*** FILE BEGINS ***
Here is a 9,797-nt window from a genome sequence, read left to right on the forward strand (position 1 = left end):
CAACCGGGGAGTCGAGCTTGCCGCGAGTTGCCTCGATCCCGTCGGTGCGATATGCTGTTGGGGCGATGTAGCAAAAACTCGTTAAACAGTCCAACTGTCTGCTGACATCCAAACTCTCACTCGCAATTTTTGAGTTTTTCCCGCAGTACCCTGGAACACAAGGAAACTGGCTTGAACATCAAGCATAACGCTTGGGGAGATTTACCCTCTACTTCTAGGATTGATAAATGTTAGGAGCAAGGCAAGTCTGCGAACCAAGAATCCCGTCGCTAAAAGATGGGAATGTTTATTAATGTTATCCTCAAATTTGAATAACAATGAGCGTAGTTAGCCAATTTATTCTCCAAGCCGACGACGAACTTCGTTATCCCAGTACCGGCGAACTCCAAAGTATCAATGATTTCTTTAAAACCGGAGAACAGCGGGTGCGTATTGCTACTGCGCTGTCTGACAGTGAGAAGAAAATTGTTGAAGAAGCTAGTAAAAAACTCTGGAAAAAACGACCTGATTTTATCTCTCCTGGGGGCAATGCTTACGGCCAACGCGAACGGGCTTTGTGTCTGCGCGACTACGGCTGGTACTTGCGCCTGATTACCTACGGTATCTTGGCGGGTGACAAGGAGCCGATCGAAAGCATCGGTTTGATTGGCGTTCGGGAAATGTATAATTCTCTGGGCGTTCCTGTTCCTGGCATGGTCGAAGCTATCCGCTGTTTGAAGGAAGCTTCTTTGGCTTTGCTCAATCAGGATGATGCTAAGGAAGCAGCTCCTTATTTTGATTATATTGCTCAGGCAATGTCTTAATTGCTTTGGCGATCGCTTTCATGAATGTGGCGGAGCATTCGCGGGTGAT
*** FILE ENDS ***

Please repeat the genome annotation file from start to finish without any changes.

Here is a 9,797-nt window from a genome sequence, read left to right on the forward strand (position 1 = left end):
CAACCGGGGAGTCGAGCTTGCCGCGAGTTGCCTCGATCCCGTCGGTGCGATATGCTGTTGGGGCGATGTAGCAAAAACTCGTTAAACAGTCCAACTGTCTGCTGACATCCAAACTCTCACTCGCAATTTTTGAGTTTTTCCCGCAGTACCCTGGAACACAAGGAAACTGGCTTGAACATCAAGCATAACGCTTGGGGAGATTTACCCTCTACTTCTAGGATTGATAAATGTTAGGAGCAAGGCAAGTCTGCGAACCAAGAATCCCGTCGCTAAAAGATGGGAATGTTTATTAATGTTATCCTCAAATTTGAATAACAATGAGCGTAGTTAGCCAATTTATTCTCCAAGCCGACGACGAACTTCGTTATCCCAGTACCGGCGAACTCCAAAGTATCAATGATTTCTTTAAAACCGGAGAACAGCGGGTGCGTATTGCTACTGCGCTGTCTGACAGTGAGAAGAAAATTGTTGAAGAAGCTAGTAAAAAACTCTGGAAAAAACGACCTGATTTTATCTCTCCTGGGGGCAATGCTTACGGCCAACGCGAACGGGCTTTGTGTCTGCGCGACTACGGCTGGTACTTGCGCCTGATTACCTACGGTATCTTGGCGGGTGACAAGGAGCCGATCGAAAGCATCGGTTTGATTGGCGTTCGGGAAATGTATAATTCTCTGGGCGTTCCTGTTCCTGGCATGGTCGAAGCTATCCGCTGTTTGAAGGAAGCTTCTTTGGCTTTGCTCAATCAGGATGATGCTAAGGAAGCAGCTCCTTATTTTGATTATATTGCTCAGGCAATGTCTTAATTGCTTTGGCGATCGCTTTCATGAATGTGGCGGAGCATTCGCGGGTGAT